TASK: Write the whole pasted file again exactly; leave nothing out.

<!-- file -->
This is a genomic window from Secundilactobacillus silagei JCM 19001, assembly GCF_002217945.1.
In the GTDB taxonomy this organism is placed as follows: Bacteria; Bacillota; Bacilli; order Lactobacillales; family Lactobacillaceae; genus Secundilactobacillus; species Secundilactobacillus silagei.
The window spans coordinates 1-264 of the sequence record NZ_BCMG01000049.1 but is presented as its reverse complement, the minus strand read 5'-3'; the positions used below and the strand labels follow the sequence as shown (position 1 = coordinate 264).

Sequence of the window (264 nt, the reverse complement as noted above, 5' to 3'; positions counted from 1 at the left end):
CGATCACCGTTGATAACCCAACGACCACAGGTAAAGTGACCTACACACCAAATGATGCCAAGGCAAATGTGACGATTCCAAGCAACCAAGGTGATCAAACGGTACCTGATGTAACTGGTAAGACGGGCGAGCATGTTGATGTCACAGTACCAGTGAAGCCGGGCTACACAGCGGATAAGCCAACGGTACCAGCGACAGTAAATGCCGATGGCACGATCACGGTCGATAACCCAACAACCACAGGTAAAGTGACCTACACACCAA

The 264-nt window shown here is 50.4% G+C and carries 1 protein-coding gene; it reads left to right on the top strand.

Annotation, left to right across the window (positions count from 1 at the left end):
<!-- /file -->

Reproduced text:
This is a genomic window from Secundilactobacillus silagei JCM 19001, assembly GCF_002217945.1.
In the GTDB taxonomy this organism is placed as follows: Bacteria; Bacillota; Bacilli; order Lactobacillales; family Lactobacillaceae; genus Secundilactobacillus; species Secundilactobacillus silagei.
The window spans coordinates 1-264 of the sequence record NZ_BCMG01000049.1 but is presented as its reverse complement, the minus strand read 5'-3'; the positions used below and the strand labels follow the sequence as shown (position 1 = coordinate 264).

Sequence of the window (264 nt, the reverse complement as noted above, 5' to 3'; positions counted from 1 at the left end):
CGATCACCGTTGATAACCCAACGACCACAGGTAAAGTGACCTACACACCAAATGATGCCAAGGCAAATGTGACGATTCCAAGCAACCAAGGTGATCAAACGGTACCTGATGTAACTGGTAAGACGGGCGAGCATGTTGATGTCACAGTACCAGTGAAGCCGGGCTACACAGCGGATAAGCCAACGGTACCAGCGACAGTAAATGCCGATGGCACGATCACGGTCGATAACCCAACAACCACAGGTAAAGTGACCTACACACCAA

The 264-nt window shown here is 50.4% G+C and carries 1 protein-coding gene; it reads left to right on the top strand.

Annotation, left to right across the window (positions count from 1 at the left end):